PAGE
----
Dressing Room Malfunction

Did I ever tell you about that time I had to be cut out of a dress?

True story.

Just as embarrassing as you imagine.

A couple weeks before the Charleston girls trip wedding extravaganza, I finally found time to sneak out and look for a new dress. I headed straight for White House|Black Market, one of my favorite places to splurge. (And by splurge, I mean - spend more than 20 bucks on something I'll never wear in every day life. I can't bring myself to shop there for real life stuff. My first graders just don't appreciate the finer things.)

The store had just opened and I was the first customer. This means I was swarmed by bored, helpful sales people who immediately began throwing their most expensive outfits at me while I rifled through the sales rack. (Because nothing says splurging like the red-lined clearance rack.) The sales women held a brief but serious skirmish over who would get my attention, and the woman who finally beat out the others was working it, loading me up with sexy heels and blingy jewelry and compliments galore. I'd disappear behind the curtain, clothe myself, fling open the drapes for the big reveal, and bask in the attention. Literally, this woman was buckling my shoes and slipping the jewels onto my wrists.

Anyway, we were having a grand old time. I tried on a few dresses I discarded immediately, picked out a winner (obviously one of the clearance dresses), and fell hard for a mod little black full-priced number that I just couldn't justify (but hating walking away from). My chirpy sales lady kept popping in with accessories and opinions, we were getting comfortable and chatty, I was on a child-free high and feeling pretty fabulous in my dress-up clothes.

I had things narrowed down pretty well by the time I got to the last contender, a strapless, black, tight little cocktail number. I knew I wasn't going to like it, but decided to give it a proper elimination round, so as not to hurt its feelings. I struggled a bit with the zipper, and had to do some major suck-in and shimmy moves to even bring myself to a decent state. I pulled and yanked until I could at least get the thing to stay up by itself, and then parted the curtain at the behest of the sales woman. We all agreed, it was a no-go.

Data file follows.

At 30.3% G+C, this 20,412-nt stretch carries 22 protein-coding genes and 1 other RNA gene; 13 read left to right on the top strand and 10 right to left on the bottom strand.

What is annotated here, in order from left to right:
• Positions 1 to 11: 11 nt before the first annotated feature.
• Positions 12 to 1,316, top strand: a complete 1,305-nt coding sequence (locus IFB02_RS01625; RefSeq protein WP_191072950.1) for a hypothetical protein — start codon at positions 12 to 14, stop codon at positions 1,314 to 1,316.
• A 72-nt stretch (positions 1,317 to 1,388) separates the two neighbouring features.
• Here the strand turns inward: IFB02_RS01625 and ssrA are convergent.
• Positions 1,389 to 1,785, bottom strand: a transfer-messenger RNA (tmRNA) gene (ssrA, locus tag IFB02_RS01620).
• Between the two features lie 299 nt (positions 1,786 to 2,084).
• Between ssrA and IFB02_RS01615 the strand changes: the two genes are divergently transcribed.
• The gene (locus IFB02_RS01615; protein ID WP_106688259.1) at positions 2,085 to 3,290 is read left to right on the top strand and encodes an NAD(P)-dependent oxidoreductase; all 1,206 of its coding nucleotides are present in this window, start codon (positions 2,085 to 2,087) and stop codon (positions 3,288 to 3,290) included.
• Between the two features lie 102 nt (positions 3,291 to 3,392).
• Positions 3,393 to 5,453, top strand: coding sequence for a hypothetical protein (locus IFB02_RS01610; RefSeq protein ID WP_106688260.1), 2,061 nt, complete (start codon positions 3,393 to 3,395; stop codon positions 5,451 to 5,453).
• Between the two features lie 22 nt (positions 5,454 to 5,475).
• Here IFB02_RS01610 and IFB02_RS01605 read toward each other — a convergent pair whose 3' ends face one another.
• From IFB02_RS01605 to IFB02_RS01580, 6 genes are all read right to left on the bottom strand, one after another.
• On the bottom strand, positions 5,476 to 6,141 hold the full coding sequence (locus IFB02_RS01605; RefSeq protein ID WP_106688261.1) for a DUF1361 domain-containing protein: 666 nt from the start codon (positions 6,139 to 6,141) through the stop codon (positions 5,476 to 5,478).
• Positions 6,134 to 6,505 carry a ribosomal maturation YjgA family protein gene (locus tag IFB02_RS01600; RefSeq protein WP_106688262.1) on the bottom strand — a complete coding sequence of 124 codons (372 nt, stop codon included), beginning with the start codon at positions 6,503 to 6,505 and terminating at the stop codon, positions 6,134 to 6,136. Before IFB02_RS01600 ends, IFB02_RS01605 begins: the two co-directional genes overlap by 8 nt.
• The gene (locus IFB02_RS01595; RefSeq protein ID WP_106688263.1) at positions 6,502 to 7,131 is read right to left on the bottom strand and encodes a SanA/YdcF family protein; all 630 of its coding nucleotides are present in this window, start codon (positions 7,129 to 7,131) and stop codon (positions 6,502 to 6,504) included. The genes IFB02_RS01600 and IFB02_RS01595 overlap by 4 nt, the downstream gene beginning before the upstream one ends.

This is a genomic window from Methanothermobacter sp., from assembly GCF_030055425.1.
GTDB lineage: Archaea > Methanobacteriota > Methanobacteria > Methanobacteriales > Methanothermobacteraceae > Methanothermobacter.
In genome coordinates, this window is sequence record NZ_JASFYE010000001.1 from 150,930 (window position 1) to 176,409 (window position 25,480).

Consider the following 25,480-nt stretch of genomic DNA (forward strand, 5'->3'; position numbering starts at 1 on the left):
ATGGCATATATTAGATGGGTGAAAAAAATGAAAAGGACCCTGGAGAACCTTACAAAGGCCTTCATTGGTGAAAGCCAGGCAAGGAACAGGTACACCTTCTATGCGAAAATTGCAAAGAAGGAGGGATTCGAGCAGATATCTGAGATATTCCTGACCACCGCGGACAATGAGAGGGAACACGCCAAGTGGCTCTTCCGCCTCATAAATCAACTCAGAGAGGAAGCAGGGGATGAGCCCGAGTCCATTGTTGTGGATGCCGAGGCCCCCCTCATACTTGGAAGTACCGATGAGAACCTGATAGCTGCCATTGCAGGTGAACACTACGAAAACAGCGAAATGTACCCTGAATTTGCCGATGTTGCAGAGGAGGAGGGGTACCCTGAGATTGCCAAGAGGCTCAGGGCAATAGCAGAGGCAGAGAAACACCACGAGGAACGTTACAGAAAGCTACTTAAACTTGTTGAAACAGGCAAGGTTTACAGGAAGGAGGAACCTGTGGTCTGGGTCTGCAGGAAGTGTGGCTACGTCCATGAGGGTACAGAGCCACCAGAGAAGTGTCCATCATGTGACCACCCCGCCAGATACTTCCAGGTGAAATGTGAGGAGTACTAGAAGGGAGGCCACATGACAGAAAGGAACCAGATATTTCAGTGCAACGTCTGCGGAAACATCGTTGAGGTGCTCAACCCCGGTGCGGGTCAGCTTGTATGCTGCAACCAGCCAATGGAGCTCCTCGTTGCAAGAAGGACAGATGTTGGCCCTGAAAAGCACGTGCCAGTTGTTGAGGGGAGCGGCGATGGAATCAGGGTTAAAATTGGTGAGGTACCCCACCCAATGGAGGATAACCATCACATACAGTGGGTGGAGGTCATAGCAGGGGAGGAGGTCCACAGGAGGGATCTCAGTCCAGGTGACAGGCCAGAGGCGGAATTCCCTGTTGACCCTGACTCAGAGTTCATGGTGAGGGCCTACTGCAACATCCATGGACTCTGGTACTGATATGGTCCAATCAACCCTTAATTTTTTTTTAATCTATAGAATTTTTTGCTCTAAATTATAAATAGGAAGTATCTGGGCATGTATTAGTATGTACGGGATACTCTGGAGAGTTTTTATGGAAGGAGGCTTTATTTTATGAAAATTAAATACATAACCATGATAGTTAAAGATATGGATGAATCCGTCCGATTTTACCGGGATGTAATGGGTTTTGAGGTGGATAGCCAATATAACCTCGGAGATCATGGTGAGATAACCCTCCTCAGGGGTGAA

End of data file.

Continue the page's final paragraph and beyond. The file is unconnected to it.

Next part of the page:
But when I went to take off the dress, I realized we had a problem. The zipper wouldn't budge. Not down. Not up.

I started sweating. This wasn't the kind of dress I could extricate myself from easily. There was no way to wiggle it over my hips. It wasn't going over the head. This thing was skin-tight. Quickly, my sweaty fingers were struggling to even hold the zipper. By this point in the shopping trip, my hair was growing bigger by the minute (did I mention it was raining that day?) And to make matters even worse, I hadn't bothered to shower before slipping out of the house that morning. And now my sweaty, unwashed body was trapped in what was naturally the most expensive dress in the store. Awesome.

Finally, reluctantly, I stuck my head out of the curtain. "Um, I've got a bit of a wardrobe malfunction..." I stammered. The sales woman bustled over, apologizing and assuring me that zippers got stuck all the time, she knew just what to do. Of course, I apologized right back for being the dirty, sweaty, stuffed sausage that I was. But after a few moments, sales woman extraordinaire was forced to call for back-up. Now I was clinging to the door frame of the dressing room while they discussed their extrication tactics like army generals and went to work. "You grab here and I'll pull down... okay, let's try up... tighter, hold it there... nope... almost... [grunt]... [inaudible]... [probably some cursing]..." Imagine any movie scene when the southern belle is getting her corset laced tighter as she hangs onto the bed post holding her breath and you'll get the idea.

Finally one of them threw in the towel and called for scissors. At which point I apologized some more. Their reassurances felt a little more forced this time, but a least I was finally free. Which is how I ended up buying not only a new dress (with no zipper), but a pair of 120 dollar shoes (gulp!) and the snazzy accessories I'd been modeling. It's amazing what some guilt and embarrassment will make you do!

(Although I did return the shoes two days later. When I was sure the sales woman wouldn't be working.)

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